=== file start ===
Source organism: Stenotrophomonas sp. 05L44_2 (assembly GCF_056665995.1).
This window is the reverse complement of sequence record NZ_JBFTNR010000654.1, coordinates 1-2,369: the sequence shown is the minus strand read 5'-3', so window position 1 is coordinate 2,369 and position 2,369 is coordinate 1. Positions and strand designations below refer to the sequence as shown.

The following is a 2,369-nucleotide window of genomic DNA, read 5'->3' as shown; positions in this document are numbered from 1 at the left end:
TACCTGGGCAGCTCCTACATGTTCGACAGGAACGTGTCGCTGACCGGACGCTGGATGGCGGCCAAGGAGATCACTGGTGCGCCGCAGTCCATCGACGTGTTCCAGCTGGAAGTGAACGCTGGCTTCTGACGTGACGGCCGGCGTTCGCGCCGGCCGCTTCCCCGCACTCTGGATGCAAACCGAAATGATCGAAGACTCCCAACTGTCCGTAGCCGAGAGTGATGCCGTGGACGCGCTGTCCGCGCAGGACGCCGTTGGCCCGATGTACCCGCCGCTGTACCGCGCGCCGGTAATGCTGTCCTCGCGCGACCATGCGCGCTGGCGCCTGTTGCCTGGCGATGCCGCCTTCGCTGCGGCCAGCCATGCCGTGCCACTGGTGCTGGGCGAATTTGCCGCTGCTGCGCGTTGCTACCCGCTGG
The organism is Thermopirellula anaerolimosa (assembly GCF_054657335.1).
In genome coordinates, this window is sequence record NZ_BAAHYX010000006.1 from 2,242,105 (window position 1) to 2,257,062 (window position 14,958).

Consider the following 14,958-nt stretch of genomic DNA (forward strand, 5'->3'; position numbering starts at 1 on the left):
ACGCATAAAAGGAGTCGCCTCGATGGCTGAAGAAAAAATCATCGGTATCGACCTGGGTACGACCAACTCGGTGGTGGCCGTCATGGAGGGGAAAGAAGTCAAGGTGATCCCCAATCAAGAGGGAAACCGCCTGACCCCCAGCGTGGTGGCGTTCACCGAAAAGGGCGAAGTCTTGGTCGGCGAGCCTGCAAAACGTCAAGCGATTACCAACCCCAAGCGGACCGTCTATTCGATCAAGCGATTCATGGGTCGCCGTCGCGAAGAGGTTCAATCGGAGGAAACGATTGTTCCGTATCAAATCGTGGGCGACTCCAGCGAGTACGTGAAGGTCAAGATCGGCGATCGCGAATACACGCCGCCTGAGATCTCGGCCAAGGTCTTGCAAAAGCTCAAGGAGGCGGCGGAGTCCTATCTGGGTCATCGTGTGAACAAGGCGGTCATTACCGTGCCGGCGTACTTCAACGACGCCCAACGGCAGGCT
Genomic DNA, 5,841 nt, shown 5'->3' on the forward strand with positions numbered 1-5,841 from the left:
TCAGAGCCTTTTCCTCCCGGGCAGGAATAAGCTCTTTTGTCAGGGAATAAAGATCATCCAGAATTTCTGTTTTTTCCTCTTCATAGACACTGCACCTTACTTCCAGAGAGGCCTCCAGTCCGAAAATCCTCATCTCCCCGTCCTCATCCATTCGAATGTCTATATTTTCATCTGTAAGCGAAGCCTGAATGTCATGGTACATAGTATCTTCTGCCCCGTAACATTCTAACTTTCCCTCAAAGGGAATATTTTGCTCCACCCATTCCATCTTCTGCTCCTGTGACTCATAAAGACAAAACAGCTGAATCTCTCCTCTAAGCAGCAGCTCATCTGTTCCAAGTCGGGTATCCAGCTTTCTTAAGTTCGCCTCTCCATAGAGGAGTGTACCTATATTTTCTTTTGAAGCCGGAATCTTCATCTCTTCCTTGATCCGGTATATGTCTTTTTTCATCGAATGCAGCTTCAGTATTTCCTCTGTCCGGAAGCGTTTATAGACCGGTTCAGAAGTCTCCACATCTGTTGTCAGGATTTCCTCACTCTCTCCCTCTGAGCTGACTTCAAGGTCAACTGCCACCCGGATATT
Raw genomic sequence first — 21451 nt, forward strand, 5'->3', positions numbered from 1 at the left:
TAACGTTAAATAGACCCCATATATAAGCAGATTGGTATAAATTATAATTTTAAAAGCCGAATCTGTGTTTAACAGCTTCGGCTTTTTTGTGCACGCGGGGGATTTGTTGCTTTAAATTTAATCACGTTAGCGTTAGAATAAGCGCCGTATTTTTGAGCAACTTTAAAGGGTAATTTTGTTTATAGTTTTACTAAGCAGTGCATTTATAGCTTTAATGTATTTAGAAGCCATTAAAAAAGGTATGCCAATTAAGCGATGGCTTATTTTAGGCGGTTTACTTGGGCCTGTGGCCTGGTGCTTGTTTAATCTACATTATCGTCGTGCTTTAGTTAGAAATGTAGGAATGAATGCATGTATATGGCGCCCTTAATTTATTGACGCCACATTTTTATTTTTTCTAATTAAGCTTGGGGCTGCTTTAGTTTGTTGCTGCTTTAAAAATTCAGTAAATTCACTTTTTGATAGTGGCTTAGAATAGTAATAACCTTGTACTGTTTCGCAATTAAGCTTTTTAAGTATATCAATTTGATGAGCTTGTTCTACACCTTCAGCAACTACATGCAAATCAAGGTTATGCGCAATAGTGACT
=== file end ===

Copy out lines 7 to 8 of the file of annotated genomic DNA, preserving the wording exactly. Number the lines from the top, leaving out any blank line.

Consider the following 14,958-nt stretch of genomic DNA (forward strand, 5'->3'; position numbering starts at 1 on the left):
ACGCATAAAAGGAGTCGCCTCGATGGCTGAAGAAAAAATCATCGGTATCGACCTGGGTACGACCAACTCGGTGGTGGCCGTCATGGAGGGGAAAGAAGTCAAGGTGATCCCCAATCAAGAGGGAAACCGCCTGACCCCCAGCGTGGTGGCGTTCACCGAAAAGGGCGAAGTCTTGGTCGGCGAGCCTGCAAAACGTCAAGCGATTACCAACCCCAAGCGGACCGTCTATTCGATCAAGCGATTCATGGGTCGCCGTCGCGAAGAGGTTCAATCGGAGGAAACGATTGTTCCGTATCAAATCGTGGGCGACTCCAGCGAGTACGTGAAGGTCAAGATCGGCGATCGCGAATACACGCCGCCTGAGATCTCGGCCAAGGTCTTGCAAAAGCTCAAGGAGGCGGCGGAGTCCTATCTGGGTCATCGTGTGAACAAGGCGGTCATTACCGTGCCGGCGTACTTCAACGACGCCCAACGGCAGGCT